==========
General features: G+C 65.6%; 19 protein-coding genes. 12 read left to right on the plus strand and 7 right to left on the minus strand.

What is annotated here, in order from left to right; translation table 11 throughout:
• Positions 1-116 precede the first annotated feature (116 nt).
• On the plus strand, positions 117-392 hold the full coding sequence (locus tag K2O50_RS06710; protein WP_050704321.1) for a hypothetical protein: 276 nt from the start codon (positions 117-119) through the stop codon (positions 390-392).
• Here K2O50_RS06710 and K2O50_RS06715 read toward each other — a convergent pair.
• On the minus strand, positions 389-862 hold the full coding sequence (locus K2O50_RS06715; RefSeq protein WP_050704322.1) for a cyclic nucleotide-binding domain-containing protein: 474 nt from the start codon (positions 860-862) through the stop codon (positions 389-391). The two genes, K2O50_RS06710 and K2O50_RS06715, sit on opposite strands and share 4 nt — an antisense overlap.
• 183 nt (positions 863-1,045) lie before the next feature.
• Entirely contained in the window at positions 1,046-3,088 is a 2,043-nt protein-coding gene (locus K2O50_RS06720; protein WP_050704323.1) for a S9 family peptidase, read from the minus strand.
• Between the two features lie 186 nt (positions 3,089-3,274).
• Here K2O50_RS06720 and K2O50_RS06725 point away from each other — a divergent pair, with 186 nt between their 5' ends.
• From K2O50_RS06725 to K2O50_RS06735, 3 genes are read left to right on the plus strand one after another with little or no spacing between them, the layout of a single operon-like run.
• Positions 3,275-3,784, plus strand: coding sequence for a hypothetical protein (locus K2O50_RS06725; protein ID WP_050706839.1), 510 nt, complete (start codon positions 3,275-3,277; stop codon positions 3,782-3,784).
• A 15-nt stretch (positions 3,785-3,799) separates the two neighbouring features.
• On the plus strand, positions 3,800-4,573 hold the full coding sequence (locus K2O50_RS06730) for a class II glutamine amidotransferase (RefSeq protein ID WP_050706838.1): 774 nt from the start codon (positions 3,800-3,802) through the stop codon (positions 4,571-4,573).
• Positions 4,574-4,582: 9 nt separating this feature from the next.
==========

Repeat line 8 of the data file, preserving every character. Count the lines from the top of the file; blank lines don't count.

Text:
• Entirely contained in the window at positions 1,046-3,088 is a 2,043-nt protein-coding gene (locus K2O50_RS06720; protein WP_050704323.1) for a S9 family peptidase, read from the minus strand.